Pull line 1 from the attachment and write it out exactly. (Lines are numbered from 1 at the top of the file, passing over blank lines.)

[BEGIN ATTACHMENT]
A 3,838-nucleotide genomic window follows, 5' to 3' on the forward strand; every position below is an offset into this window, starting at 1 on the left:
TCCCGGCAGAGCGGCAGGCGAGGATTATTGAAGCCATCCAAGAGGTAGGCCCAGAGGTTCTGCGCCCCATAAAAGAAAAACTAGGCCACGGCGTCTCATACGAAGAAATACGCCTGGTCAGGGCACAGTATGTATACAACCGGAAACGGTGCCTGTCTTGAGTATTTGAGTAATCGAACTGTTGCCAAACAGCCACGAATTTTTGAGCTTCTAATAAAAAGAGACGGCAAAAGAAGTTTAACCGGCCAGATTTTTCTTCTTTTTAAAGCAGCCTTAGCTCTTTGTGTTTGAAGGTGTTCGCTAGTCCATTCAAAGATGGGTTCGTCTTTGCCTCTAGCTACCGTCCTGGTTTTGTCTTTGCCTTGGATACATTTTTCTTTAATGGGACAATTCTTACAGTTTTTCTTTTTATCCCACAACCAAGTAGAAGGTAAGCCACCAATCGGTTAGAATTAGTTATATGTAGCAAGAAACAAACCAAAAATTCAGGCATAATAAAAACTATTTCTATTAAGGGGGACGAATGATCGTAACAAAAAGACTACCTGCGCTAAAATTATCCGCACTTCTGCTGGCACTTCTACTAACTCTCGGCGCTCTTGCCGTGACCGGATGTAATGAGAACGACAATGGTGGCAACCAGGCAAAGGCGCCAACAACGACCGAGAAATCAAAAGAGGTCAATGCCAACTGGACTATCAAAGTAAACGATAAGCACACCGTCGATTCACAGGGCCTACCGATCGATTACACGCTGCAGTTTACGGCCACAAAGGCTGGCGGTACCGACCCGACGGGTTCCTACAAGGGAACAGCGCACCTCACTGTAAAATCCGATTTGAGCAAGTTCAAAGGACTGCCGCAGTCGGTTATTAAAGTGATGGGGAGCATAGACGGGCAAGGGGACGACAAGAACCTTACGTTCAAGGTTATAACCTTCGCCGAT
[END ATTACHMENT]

A 3,838-nucleotide genomic window follows, 5' to 3' on the forward strand; every position below is an offset into this window, starting at 1 on the left: